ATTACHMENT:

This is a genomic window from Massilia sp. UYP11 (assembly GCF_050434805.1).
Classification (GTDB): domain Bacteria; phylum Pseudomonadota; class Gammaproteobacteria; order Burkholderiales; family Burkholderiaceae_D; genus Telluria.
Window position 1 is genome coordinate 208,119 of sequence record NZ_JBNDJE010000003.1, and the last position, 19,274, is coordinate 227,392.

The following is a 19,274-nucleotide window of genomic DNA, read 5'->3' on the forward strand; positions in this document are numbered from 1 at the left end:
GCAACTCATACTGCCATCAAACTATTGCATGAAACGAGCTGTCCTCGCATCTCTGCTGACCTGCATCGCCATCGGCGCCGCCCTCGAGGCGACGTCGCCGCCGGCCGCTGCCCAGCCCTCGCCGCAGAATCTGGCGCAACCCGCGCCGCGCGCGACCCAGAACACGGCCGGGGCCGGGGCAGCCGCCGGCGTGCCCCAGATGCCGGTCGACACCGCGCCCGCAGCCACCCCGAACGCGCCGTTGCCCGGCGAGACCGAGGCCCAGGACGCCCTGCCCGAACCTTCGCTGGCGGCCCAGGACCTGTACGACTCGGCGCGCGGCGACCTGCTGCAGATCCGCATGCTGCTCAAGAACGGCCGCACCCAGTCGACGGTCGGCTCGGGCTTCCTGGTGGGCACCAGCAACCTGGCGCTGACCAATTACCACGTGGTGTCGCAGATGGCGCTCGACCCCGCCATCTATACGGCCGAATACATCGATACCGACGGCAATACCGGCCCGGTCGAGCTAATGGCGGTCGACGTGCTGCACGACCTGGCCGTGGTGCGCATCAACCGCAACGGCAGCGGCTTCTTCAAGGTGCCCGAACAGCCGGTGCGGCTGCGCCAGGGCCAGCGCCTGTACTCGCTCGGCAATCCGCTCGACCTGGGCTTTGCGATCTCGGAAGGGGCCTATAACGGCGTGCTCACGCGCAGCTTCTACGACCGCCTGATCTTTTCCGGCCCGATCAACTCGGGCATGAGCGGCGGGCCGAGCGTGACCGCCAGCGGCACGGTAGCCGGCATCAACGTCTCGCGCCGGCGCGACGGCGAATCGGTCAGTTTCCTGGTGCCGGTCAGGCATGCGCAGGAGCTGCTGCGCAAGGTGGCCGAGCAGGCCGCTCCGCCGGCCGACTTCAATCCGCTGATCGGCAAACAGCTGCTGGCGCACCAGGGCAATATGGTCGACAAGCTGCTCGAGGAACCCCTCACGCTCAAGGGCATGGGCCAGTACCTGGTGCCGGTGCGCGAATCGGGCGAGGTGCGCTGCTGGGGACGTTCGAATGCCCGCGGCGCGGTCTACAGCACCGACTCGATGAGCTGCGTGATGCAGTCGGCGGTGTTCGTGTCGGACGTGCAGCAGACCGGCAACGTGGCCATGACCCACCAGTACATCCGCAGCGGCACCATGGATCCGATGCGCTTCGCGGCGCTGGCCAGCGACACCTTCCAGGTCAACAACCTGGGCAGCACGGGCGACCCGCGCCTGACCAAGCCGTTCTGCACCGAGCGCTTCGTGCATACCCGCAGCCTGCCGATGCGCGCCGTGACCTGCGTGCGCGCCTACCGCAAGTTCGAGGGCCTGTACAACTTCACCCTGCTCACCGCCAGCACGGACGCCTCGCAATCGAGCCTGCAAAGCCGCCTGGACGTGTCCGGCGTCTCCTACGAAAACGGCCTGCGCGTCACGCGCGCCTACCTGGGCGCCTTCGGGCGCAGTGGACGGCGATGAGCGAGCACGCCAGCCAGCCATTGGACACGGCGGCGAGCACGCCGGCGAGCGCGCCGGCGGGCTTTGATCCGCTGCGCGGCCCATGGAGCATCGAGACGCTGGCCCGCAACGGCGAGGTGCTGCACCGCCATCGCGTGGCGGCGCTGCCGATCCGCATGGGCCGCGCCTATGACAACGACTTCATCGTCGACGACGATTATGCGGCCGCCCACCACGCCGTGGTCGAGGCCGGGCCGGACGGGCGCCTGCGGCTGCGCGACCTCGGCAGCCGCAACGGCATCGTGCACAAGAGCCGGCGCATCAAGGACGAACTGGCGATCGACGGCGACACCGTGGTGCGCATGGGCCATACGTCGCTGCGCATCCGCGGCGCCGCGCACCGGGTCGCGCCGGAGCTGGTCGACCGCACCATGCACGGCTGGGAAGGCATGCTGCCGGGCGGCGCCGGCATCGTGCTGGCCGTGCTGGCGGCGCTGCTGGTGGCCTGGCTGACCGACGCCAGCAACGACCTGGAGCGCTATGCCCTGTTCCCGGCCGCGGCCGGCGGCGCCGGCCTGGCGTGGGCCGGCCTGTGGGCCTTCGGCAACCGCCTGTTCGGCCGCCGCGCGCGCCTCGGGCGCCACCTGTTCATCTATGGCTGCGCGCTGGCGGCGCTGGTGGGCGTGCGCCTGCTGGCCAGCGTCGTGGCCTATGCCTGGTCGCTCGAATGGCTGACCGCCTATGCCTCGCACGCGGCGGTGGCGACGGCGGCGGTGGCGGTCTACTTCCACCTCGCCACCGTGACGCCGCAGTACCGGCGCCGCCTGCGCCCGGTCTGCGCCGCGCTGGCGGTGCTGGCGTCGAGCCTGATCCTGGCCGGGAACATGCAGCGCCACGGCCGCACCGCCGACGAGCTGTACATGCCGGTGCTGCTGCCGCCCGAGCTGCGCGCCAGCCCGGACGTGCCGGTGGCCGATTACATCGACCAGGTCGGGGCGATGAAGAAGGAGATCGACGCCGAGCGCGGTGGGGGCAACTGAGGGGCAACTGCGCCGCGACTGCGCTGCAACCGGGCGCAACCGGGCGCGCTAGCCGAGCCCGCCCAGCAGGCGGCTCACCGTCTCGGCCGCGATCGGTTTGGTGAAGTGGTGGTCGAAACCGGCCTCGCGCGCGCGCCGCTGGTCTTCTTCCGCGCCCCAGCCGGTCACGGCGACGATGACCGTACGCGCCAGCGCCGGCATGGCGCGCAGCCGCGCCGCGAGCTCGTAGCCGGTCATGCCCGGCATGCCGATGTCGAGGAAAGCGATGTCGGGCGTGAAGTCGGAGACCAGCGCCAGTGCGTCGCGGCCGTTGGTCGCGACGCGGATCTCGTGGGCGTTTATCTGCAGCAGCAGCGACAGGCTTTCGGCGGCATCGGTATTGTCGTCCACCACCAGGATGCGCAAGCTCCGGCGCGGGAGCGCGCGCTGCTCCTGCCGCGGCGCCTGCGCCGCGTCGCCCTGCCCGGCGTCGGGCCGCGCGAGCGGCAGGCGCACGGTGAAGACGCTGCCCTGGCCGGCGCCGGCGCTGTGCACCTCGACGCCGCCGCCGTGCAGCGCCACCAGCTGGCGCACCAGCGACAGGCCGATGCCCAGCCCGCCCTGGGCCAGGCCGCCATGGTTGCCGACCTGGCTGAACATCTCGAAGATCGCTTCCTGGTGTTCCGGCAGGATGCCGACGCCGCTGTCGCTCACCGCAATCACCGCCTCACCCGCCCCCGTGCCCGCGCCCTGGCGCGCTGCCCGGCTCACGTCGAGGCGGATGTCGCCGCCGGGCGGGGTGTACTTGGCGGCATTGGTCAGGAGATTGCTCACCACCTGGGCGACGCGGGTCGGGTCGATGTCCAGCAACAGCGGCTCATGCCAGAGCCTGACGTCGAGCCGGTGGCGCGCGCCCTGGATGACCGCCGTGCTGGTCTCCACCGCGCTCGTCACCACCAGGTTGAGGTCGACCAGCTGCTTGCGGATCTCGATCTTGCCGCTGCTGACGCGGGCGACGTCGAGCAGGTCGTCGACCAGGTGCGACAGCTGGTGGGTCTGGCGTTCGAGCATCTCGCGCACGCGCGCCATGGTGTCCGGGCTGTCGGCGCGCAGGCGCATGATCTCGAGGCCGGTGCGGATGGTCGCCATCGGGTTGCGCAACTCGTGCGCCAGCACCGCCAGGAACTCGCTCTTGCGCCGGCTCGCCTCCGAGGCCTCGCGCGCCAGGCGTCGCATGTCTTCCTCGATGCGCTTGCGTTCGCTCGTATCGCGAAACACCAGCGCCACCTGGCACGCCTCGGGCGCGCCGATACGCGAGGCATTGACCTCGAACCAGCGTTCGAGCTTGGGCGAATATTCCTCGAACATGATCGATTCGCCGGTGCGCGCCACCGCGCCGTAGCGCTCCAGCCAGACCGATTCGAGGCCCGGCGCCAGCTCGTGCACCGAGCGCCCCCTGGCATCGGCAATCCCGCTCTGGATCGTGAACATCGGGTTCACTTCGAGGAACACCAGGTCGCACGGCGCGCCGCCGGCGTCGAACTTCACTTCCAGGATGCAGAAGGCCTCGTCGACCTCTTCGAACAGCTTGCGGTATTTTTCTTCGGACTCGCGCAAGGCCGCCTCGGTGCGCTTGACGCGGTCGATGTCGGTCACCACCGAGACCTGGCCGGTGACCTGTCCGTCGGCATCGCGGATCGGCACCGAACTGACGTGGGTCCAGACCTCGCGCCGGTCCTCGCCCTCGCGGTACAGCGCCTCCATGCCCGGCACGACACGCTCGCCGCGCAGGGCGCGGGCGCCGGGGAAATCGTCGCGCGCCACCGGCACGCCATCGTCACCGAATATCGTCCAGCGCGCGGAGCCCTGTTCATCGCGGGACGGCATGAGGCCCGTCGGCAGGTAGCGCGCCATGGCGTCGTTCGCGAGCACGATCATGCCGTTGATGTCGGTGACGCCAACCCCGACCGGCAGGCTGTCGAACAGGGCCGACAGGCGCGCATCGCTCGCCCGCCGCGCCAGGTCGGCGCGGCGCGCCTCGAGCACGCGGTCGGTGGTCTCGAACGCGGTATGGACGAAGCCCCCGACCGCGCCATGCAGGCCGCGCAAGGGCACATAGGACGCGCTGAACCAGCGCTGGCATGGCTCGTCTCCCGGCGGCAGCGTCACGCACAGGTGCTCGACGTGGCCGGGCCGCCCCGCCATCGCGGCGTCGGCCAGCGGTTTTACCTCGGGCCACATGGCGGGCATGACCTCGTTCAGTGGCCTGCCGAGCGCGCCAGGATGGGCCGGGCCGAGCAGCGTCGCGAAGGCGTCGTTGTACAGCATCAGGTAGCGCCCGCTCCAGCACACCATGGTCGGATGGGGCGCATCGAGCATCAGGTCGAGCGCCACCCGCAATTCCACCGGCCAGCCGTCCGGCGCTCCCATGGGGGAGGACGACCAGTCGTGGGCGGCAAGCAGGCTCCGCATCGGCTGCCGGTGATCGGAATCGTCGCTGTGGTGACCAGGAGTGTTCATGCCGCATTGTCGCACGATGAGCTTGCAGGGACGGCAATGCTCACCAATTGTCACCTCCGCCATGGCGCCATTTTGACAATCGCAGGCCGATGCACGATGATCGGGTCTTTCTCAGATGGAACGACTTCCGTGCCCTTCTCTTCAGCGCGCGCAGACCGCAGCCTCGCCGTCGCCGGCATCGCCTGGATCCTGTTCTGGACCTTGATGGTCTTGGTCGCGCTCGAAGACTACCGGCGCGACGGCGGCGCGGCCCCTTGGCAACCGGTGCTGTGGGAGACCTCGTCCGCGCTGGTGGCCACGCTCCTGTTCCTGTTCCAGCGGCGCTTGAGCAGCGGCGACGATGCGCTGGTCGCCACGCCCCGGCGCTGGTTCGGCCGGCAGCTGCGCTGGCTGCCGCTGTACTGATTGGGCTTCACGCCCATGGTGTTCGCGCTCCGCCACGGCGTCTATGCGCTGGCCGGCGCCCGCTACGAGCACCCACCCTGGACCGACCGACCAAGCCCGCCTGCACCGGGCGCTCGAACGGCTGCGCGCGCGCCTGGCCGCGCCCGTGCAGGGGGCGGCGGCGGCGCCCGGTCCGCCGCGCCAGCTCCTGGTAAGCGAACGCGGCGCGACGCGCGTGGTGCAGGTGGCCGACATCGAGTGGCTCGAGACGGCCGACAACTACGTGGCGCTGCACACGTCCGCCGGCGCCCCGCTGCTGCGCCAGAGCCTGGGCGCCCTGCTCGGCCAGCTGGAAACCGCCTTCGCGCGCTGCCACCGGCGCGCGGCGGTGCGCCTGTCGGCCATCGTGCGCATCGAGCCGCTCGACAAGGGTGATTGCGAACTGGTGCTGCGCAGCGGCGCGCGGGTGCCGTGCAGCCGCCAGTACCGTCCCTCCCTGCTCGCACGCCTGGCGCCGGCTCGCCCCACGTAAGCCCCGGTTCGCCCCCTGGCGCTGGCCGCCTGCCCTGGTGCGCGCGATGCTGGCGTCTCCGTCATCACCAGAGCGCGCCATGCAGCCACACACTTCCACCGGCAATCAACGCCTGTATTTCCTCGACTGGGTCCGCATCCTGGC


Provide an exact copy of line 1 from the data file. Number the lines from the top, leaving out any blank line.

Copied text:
This is a genomic window from Massilia sp. UYP11 (assembly GCF_050434805.1).